Guide to Consumer Protection Risk Assessment issued by CBI

29 March, 2017

The Central Bank of Ireland has published a landmark guide to ensure greater protection for consumers of financial services. The Guide to Consumer Protection Risk Assessment applies to all financial services firms in Ireland. This includes banks, insurance companies, investment firms and payment institutions.

For some time now, the CBI has stated that compliance with regulatory codes represents a “minimum standard” and that the firms it regulates need to go well beyond this baseline. The CPRA outlined in the guide demonstrates the CBI’s intention to ensure unfair customer outcomes are prevented and to ensure that firms are not simply “ticking the compliance box”.

Féilim Harvey, PwC Financial Services Partner, said: "“Clearly, the Central Bank believes that there is a strong need for financial services firms to hold themselves accountable to a higher standard than mere compliance. This need is underlined by the recent examples they reference of “significant and systemic issues” such as Payment Protection Insurance mis-selling, and the current examination of Tracker Mortgages, as referenced which are simply not being dealt with by traditional means.

“Financial services firms can now expect to be reviewed by the Central Bank, including interviewing their Boards and Management teams. The guide also calls out that such reviews will be intrusive in nature and will likely be a difficult process for any organisation that focuses on profit maximisation at the expense of fair consumer outcomes.”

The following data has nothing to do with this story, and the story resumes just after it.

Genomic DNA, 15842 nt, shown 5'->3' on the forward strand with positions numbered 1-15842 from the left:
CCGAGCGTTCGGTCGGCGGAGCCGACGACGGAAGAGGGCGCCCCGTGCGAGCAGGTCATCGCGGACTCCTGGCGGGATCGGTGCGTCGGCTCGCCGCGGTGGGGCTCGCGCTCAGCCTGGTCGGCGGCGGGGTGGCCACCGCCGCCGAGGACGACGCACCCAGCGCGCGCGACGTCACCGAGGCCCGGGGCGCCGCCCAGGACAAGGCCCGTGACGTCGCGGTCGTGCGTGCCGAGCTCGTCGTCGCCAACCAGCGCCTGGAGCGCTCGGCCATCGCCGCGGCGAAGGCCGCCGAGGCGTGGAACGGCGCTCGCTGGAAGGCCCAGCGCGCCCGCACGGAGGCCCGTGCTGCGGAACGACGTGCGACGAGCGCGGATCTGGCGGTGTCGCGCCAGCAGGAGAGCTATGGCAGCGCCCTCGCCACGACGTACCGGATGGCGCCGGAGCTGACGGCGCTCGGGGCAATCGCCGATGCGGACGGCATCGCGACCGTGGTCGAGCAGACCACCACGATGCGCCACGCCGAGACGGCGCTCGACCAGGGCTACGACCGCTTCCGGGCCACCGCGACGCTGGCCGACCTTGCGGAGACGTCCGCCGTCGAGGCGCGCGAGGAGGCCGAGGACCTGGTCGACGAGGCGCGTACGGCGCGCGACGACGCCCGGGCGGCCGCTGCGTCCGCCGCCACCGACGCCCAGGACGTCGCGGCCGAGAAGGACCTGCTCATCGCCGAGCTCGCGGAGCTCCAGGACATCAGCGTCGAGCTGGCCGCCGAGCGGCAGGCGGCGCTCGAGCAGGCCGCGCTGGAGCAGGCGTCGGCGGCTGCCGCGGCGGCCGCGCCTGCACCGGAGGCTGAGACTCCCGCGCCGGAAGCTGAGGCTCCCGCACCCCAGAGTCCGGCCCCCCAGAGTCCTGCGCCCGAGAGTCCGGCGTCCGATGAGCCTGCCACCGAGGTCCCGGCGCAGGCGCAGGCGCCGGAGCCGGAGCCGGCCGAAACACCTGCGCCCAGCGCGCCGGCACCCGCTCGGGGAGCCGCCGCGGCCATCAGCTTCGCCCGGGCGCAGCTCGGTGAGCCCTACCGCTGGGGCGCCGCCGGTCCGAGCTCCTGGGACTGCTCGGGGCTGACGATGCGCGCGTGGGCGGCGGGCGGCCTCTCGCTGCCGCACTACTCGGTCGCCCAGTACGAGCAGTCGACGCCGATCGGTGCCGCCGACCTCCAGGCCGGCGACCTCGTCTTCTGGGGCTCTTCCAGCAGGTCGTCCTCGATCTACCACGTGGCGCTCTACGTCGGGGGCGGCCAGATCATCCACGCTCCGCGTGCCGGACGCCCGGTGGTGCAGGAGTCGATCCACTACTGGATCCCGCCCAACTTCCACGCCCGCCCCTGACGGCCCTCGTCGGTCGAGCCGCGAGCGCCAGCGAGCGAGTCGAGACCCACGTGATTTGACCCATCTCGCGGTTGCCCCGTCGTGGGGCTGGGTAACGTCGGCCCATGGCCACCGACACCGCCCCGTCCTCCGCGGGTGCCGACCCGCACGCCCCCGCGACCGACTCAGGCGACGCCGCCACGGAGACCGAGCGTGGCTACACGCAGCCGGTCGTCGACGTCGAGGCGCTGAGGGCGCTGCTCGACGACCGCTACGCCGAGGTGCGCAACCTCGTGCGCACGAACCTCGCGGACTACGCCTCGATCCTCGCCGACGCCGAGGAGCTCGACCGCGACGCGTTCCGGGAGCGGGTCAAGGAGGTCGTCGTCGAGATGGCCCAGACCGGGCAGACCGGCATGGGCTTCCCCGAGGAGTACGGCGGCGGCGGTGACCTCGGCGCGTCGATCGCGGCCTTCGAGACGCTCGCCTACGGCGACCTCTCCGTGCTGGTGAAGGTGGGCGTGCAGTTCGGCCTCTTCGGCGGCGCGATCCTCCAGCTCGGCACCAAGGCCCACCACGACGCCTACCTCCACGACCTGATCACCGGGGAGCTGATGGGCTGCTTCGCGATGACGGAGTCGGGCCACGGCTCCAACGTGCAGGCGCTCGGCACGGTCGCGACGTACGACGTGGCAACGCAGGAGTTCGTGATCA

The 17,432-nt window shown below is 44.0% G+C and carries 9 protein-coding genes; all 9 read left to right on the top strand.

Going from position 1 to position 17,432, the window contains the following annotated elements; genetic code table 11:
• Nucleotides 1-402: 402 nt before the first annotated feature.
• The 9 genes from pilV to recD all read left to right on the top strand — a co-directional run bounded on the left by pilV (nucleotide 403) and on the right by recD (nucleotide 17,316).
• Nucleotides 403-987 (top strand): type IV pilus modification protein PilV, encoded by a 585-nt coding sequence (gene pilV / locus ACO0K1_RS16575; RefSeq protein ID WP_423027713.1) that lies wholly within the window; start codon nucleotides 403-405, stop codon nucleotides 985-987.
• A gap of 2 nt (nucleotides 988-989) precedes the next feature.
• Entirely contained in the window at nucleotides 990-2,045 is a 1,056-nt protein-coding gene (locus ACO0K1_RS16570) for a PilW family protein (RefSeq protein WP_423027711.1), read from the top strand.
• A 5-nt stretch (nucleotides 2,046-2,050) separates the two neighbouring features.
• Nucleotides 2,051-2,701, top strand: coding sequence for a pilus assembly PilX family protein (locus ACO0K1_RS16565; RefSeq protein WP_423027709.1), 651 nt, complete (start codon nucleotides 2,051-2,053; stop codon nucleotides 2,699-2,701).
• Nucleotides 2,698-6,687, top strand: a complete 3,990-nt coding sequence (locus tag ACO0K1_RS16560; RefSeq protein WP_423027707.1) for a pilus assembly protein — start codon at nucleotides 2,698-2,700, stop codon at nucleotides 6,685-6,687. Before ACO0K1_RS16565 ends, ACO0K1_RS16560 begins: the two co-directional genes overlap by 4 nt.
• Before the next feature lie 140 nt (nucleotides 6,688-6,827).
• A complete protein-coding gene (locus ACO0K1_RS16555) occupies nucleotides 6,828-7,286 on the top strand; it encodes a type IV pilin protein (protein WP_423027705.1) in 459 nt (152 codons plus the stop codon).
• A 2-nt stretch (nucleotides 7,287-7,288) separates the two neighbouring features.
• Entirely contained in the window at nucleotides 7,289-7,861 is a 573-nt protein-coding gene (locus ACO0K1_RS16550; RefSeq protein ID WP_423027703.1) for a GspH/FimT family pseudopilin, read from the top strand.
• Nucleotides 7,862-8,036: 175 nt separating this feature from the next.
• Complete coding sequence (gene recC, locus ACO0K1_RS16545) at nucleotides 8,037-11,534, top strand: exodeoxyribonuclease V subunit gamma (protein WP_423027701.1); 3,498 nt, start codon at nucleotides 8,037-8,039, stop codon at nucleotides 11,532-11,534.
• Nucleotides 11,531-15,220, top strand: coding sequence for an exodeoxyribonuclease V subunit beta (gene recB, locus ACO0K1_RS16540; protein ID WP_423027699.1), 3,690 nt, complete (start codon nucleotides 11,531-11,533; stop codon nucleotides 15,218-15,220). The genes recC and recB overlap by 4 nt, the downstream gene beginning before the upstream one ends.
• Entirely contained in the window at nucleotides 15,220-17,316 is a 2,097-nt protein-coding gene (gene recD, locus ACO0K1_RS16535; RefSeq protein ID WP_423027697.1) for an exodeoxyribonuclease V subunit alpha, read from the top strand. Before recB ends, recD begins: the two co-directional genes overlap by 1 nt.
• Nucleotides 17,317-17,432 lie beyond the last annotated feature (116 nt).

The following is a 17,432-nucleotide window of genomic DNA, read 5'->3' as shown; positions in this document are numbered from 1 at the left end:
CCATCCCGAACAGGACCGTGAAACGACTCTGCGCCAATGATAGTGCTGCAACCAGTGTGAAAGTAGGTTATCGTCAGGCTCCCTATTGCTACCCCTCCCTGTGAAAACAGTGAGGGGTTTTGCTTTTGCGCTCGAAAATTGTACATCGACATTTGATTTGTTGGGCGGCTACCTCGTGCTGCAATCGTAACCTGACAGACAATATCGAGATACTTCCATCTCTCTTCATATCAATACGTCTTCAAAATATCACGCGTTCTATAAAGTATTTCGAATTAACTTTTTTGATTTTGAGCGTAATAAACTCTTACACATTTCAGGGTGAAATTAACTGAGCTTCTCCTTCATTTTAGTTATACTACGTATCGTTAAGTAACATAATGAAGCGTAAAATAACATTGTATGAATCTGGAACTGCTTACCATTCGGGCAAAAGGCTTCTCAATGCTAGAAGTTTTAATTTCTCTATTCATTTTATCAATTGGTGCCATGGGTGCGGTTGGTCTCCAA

The guide sets out a clear expectation that the products and services a firm sells will be managed in a consumer-centric manner. Firms will be assessed on a variety of areas which include:

  • Does the tone from the top drive the right outcomes for consumers and encourage a culture where issues are disclosed and acted upon?
  • Do performance management / promotion of staff strategies reflect how people are (or are not) contributing towards fair customer outcomes?
  • Who within management is clearly accountable for culture and behaviours related to consumer protection?

Sinead Ovenden, Director, PwC Financial Services Practice said: “Irish financial services firms are of significant economic importance to our country. Achieving a truly consumer-centric model should not impact their long term profits.

"Sustainable profits can only be achieved with a sustainable customer base. By eliminating systemic issues that created unfair customer outcomes in the past should create better businesses, focused on sustainable success rather than short term gain.”




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